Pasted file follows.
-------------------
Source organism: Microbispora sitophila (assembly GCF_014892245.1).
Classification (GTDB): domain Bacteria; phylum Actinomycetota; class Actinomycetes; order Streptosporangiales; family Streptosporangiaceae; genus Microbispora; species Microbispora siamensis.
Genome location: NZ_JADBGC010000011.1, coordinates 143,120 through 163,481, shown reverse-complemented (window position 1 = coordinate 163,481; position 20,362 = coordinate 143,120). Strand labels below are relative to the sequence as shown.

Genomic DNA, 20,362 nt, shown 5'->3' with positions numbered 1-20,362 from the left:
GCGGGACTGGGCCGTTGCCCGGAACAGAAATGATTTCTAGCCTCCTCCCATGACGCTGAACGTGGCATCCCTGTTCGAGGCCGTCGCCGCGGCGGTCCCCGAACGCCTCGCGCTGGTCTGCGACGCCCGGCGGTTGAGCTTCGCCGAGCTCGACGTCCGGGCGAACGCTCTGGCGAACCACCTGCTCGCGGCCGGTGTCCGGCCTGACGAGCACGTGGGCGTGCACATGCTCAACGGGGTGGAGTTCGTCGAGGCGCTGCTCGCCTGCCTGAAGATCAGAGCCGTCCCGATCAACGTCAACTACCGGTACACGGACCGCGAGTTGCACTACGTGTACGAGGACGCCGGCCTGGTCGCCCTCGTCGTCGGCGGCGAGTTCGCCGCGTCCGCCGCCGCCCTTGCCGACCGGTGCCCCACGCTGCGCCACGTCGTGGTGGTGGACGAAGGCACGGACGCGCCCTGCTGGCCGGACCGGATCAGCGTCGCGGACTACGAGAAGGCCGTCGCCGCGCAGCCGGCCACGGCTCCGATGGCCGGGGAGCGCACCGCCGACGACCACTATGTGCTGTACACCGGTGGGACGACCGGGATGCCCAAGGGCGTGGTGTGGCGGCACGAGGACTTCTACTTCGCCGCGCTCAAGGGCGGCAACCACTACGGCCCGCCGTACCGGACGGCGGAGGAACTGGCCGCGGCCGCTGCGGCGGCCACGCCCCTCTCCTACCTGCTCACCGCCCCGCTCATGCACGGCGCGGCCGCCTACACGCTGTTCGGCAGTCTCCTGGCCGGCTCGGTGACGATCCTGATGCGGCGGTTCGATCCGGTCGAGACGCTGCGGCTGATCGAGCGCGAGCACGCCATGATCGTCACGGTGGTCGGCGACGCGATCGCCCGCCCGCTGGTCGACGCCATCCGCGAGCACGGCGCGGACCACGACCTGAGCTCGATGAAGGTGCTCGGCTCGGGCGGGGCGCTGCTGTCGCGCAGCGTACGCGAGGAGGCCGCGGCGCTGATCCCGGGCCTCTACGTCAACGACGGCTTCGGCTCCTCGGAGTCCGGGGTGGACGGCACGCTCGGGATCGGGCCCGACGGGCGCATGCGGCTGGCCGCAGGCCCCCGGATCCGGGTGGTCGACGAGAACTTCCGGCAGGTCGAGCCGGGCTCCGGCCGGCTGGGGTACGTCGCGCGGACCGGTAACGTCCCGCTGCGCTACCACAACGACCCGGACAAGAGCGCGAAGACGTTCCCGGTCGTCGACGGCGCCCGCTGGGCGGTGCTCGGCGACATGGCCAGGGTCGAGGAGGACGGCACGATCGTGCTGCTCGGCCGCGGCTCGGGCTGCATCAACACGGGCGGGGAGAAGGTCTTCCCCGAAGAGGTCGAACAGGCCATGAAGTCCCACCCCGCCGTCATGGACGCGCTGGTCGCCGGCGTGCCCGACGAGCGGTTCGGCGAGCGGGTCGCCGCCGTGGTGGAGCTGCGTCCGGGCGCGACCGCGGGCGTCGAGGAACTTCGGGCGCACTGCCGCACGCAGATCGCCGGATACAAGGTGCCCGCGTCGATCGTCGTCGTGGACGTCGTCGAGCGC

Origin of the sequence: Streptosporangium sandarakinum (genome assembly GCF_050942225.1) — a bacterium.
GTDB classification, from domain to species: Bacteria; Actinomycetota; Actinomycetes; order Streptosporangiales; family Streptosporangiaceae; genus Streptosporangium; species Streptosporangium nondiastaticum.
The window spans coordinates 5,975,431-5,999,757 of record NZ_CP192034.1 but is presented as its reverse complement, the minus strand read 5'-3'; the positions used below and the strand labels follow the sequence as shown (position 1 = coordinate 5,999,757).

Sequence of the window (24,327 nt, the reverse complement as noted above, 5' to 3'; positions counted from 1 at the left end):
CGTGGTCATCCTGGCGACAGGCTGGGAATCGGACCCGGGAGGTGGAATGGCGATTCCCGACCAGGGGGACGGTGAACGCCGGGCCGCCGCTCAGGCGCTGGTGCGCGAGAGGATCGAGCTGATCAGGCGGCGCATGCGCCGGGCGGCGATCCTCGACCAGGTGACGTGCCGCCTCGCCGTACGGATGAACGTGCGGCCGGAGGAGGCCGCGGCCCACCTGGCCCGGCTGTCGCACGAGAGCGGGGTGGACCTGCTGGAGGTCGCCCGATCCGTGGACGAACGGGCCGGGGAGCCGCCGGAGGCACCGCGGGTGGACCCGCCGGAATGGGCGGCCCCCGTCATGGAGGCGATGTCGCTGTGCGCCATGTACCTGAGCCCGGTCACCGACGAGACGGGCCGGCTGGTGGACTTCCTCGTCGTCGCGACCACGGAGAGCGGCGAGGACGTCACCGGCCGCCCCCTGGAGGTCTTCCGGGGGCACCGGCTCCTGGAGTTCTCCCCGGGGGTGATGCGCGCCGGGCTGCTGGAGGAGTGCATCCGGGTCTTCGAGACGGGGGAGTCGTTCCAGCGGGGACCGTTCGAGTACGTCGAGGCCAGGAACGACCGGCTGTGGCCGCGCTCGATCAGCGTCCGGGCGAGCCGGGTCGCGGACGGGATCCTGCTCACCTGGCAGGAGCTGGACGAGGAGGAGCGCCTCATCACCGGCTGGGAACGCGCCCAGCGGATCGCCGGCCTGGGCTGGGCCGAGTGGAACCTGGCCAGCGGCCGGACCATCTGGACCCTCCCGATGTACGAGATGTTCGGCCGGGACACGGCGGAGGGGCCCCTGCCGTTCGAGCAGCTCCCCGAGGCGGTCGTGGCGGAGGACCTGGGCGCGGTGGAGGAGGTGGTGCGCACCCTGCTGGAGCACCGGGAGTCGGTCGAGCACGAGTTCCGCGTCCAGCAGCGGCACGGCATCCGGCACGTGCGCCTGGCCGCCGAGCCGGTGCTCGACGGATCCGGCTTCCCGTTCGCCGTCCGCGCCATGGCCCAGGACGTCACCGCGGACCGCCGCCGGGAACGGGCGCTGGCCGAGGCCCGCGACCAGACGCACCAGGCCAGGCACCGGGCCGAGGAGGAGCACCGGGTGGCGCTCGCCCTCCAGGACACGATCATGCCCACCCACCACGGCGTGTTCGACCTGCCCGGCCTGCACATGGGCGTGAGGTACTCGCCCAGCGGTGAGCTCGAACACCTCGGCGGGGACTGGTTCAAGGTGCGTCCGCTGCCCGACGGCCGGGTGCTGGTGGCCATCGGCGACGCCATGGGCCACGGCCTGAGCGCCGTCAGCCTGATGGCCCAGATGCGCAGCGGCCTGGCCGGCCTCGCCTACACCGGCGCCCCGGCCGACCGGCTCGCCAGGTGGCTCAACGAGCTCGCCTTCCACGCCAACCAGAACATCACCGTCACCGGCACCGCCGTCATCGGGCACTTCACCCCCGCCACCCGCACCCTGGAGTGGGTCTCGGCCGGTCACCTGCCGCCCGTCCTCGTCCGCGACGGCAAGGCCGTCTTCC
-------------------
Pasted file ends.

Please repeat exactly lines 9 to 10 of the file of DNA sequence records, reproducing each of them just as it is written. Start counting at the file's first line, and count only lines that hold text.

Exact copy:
Sequence of the window (24,327 nt, the reverse complement as noted above, 5' to 3'; positions counted from 1 at the left end):
CGTGGTCATCCTGGCGACAGGCTGGGAATCGGACCCGGGAGGTGGAATGGCGATTCCCGACCAGGGGGACGGTGAACGCCGGGCCGCCGCTCAGGCGCTGGTGCGCGAGAGGATCGAGCTGATCAGGCGGCGCATGCGCCGGGCGGCGATCCTCGACCAGGTGACGTGCCGCCTCGCCGTACGGATGAACGTGCGGCCGGAGGAGGCCGCGGCCCACCTGGCCCGGCTGTCGCACGAGAGCGGGGTGGACCTGCTGGAGGTCGCCCGATCCGTGGACGAACGGGCCGGGGAGCCGCCGGAGGCACCGCGGGTGGACCCGCCGGAATGGGCGGCCCCCGTCATGGAGGCGATGTCGCTGTGCGCCATGTACCTGAGCCCGGTCACCGACGAGACGGGCCGGCTGGTGGACTTCCTCGTCGTCGCGACCACGGAGAGCGGCGAGGACGTCACCGGCCGCCCCCTGGAGGTCTTCCGGGGGCACCGGCTCCTGGAGTTCTCCCCGGGGGTGATGCGCGCCGGGCTGCTGGAGGAGTGCATCCGGGTCTTCGAGACGGGGGAGTCGTTCCAGCGGGGACCGTTCGAGTACGTCGAGGCCAGGAACGACCGGCTGTGGCCGCGCTCGATCAGCGTCCGGGCGAGCCGGGTCGCGGACGGGATCCTGCTCACCTGGCAGGAGCTGGACGAGGAGGAGCGCCTCATCACCGGCTGGGAACGCGCCCAGCGGATCGCCGGCCTGGGCTGGGCCGAGTGGAACCTGGCCAGCGGCCGGACCATCTGGACCCTCCCGATGTACGAGATGTTCGGCCGGGACACGGCGGAGGGGCCCCTGCCGTTCGAGCAGCTCCCCGAGGCGGTCGTGGCGGAGGACCTGGGCGCGGTGGAGGAGGTGGTGCGCACCCTGCTGGAGCACCGGGAGTCGGTCGAGCACGAGTTCCGCGTCCAGCAGCGGCACGGCATCCGGCACGTGCGCCTGGCCGCCGAGCCGGTGCTCGACGGATCCGGCTTCCCGTTCGCCGTCCGCGCCATGGCCCAGGACGTCACCGCGGACCGCCGCCGGGAACGGGCGCTGGCCGAGGCCCGCGACCAGACGCACCAGGCCAGGCACCGGGCCGAGGAGGAGCACCGGGTGGCGCTCGCCCTCCAGGACACGATCATGCCCACCCACCACGGCGTGTTCGACCTGCCCGGCCTGCACATGGGCGTGAGGTACTCGCCCAGCGGTGAGCTCGAACACCTCGGCGGGGACTGGTTCAAGGTGCGTCCGCTGCCCGACGGCCGGGTGCTGGTGGCCATCGGCGACGCCATGGGCCACGGCCTGAGCGCCGTCAGCCTGATGGCCCAGATGCGCAGCGGCCTGGCCGGCCTCGCCTACACCGGCGCCCCGGCCGACCGGCTCGCCAGGTGGCTCAACGAGCTCGCCTTCCACGCCAACCAGAACATCACCGTCACCGGCACCGCCGTCATCGGGCACTTCACCCCCGCCACCCGCACCCTGGAGTGGGTCTCGGCCGGTCACCTGCCGCCCGTCCTCGTCCGCGACGGCAAGGCCGTCTTCC